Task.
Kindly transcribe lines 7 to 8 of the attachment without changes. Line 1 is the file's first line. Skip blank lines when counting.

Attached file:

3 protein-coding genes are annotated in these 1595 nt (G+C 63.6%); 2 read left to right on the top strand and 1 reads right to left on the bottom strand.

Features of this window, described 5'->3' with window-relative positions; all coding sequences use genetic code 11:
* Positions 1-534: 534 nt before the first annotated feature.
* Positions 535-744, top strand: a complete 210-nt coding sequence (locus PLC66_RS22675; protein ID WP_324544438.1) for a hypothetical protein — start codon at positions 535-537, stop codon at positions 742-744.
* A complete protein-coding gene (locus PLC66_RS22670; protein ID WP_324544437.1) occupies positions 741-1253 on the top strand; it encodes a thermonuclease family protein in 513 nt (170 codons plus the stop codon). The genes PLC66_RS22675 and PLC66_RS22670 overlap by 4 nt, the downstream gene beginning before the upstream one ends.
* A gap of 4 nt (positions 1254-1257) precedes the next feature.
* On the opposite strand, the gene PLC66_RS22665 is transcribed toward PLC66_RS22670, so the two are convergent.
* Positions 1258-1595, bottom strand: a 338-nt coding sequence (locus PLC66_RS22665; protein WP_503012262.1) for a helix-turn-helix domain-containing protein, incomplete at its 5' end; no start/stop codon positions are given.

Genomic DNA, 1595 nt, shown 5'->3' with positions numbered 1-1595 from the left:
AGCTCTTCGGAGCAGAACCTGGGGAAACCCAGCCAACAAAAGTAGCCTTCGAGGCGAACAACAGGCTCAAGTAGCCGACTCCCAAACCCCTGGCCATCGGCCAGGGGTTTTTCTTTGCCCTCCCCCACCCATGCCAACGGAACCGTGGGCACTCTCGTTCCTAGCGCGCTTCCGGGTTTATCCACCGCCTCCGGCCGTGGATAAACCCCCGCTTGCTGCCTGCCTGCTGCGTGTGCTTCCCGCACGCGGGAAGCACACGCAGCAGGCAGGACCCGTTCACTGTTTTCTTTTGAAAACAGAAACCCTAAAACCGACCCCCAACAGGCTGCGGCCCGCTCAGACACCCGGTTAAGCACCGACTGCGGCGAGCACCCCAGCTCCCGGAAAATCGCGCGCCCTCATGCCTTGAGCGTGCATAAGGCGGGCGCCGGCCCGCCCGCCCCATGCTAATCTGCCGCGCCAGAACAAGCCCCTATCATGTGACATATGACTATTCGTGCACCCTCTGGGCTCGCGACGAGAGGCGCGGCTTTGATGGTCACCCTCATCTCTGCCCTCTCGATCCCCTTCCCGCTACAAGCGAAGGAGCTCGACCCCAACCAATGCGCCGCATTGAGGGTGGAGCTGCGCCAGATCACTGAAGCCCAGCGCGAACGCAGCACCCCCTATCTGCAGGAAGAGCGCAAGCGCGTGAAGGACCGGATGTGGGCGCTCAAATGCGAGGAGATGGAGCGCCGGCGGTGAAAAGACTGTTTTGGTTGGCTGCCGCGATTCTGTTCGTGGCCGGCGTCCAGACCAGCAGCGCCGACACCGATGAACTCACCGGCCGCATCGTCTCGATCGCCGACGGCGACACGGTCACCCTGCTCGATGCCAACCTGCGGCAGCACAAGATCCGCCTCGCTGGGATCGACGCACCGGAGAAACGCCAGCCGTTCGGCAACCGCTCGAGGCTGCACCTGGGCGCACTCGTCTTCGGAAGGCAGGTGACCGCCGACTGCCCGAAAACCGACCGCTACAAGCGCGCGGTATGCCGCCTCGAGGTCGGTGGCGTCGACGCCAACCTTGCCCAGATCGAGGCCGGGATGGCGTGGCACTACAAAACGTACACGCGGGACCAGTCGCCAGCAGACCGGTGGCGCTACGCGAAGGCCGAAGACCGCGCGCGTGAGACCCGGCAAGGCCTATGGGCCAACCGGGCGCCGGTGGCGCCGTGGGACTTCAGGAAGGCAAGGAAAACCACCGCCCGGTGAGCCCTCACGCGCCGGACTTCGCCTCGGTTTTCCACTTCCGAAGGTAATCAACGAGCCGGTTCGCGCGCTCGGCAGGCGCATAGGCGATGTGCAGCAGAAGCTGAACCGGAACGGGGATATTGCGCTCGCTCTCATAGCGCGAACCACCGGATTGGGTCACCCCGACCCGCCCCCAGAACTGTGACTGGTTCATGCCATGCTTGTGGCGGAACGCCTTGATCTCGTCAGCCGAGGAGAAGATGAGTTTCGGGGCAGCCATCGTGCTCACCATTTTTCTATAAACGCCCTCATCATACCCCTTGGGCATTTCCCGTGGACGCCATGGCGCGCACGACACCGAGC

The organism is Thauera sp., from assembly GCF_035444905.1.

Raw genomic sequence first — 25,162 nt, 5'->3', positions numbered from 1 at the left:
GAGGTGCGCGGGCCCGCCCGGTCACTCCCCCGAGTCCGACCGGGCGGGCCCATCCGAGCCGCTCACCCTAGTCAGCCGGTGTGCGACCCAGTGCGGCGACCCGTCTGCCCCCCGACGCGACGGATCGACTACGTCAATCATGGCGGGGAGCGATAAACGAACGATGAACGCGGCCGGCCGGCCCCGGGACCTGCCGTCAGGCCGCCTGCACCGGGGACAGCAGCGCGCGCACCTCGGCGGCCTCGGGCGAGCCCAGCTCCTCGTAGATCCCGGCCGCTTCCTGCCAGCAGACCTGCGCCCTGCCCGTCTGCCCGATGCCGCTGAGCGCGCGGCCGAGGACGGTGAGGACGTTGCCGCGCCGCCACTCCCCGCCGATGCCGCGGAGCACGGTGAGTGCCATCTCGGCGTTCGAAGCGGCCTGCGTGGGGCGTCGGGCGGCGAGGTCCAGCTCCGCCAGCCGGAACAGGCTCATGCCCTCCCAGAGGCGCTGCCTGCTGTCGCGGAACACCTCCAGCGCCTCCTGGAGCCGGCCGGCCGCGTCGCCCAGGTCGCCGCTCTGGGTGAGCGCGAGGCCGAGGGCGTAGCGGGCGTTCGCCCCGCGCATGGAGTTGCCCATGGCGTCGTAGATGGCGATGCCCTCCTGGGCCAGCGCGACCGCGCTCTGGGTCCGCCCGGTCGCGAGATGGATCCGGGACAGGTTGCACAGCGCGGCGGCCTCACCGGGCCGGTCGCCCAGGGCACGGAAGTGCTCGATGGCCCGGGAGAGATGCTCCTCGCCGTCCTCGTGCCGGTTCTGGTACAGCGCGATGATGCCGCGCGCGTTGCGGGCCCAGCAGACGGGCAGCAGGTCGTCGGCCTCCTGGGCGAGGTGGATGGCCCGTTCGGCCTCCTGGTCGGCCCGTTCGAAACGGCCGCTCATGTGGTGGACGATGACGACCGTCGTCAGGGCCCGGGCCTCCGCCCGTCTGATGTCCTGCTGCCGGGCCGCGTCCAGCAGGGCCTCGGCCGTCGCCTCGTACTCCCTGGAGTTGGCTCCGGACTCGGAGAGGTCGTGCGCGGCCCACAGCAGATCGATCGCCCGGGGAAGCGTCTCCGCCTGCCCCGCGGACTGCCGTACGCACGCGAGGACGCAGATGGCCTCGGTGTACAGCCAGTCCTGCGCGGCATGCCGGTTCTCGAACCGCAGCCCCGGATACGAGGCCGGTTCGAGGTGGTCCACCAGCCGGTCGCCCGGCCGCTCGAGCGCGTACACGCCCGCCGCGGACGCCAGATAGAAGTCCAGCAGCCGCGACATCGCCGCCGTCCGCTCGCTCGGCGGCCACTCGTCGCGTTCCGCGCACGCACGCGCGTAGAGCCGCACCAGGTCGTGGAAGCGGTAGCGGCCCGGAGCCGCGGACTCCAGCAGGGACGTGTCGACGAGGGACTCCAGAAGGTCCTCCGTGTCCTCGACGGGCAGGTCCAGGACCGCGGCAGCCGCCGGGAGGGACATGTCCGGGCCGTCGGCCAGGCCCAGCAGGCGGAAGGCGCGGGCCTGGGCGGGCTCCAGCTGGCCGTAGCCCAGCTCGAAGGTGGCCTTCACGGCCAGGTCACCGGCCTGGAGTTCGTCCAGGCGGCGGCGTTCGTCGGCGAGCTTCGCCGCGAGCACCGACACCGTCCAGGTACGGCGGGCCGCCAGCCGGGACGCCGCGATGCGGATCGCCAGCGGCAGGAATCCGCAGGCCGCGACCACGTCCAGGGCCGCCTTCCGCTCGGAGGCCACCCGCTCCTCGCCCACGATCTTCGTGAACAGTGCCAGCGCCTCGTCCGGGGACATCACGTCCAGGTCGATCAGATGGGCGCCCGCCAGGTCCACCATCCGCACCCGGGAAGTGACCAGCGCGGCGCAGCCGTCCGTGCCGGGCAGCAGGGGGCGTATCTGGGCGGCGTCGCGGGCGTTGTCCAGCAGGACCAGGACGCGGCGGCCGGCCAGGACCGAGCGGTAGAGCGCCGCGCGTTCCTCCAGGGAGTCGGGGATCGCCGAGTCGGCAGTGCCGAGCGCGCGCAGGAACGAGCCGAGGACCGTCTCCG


* On the opposite strand, the gene PLC66_RS22665 is transcribed toward PLC66_RS22670, so the two are convergent.
* Positions 1258-1595, bottom strand: a 338-nt coding sequence (locus PLC66_RS22665; protein WP_503012262.1) for a helix-turn-helix domain-containing protein, incomplete at its 5' end; no start/stop codon positions are given.